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Report on an unannounced inspection of Ward 6C, Dunedin Hospital, under the Crimes of Torture Act 1989

Issue date:

Executive summary


Ombudsmen are designated one of the National Preventive Mechanisms (NPMs) under the Crimes of Torture Act 1989 (COTA), with responsibility for examining and monitoring the conditions and treatment of patients detained in secure units within New Zealand hospitals.

Between 4 and 7 May 2021, Inspectors[1]  — whom I have authorised to carry out visits to places of detention under COTA on my behalf — made an unannounced inspection of Ward 6C, which is located in the grounds of Dunedin Hospital in the Southern District Health Board region.  

Summary of findings

My findings are:

  • staff engaged respectfully with patients;
  • whānau[2] of patients were warmly received and provided with updates on any change in their whānau member’s treatment; and
  • the detention status of each patient was recorded.

The issues that need addressing are:

  • whānau were unable to ‘take in’[3] information during their whānau member’s admission process, reducing their ability to remember what services their whānau member had been offered;
  • provision of an admission pack about the Ward to whānau was inconsistent – some whānau had been provided with a pack, while others had not;
  • whānau were unsure what ‘voluntary status’ meant; and
  • access to fresh air and sunlight for patients was restricted.


I recommend that:

  1. On admission to the Ward, patients and their whānau are welcomed appropriately, and provided with relevant information in various forms (electronic, physical, and verbal) at appropriate times to support their understanding.
  2. The Ward ensures its complaints system is accessible and well communicated, includes the centralised recording of complaints, the corrective action taken, and a clear pathway of escalation.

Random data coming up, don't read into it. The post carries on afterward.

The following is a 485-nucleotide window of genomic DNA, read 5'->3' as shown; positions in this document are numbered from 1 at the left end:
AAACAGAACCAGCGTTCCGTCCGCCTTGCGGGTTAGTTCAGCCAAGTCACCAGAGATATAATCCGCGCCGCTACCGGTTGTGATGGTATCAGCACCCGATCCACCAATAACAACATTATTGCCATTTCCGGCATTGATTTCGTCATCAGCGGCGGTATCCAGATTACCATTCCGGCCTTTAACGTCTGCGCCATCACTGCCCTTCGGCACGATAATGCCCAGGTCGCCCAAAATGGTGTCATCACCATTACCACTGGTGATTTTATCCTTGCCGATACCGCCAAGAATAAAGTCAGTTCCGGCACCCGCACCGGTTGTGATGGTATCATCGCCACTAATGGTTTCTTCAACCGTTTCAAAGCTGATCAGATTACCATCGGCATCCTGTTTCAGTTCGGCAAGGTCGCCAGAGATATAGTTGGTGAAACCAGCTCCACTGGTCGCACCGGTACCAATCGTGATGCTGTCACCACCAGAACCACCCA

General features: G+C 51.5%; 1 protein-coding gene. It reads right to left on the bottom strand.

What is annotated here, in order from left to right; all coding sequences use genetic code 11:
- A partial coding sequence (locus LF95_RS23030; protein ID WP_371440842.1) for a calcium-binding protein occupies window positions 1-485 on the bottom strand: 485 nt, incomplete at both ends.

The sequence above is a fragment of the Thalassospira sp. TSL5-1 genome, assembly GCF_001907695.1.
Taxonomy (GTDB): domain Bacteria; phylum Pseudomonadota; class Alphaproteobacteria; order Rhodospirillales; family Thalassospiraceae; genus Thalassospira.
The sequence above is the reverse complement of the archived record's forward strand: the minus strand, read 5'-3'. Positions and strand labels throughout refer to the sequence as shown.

3. The Ward installs a permanent, clearly identifiable suggestions box that is easily accessible to patients and their whānau.
  4. The Ward puts in place processes to enable voluntary patients to leave the Ward freely and safely, and informs patients of the processes.
  5. Each day patients are provided with the opportunity to leave the Ward, escorted where necessary, including to access an outdoor area that provides space for social interaction, engaging with the natural environment, exercise, and relaxation.
  6. The Ward ensures it has sufficient staff to enable patients to spend time outdoors daily.


Follow up inspections will be made at future dates to monitor implementation of my recommendations.

Feedback meeting

On completion of the inspection, my Inspectors met with representatives of the Southern District Health Board and the Ward’s leadership team, to summarise their initial observations.




[1]     When the term Inspectors is used, it refers to the inspection team that included the OPCAT Manager, Senior Inspectors, and Inspectors.

[2]     This document refers to whānau rather than family. In Te Ao Māori, whānau encompasses family in the fullest meaning. Whānau may include immediate and extended family, whakapapa (genealogy), as well as all persons connected by emotional or spiritual bonds. Any person who has been involved in the care or welfare of a patient may also be considered whānau (kaupapa whānau).

[3]     When asked, whānau spoken to said they could not always recall the information they had been provided with on admission.

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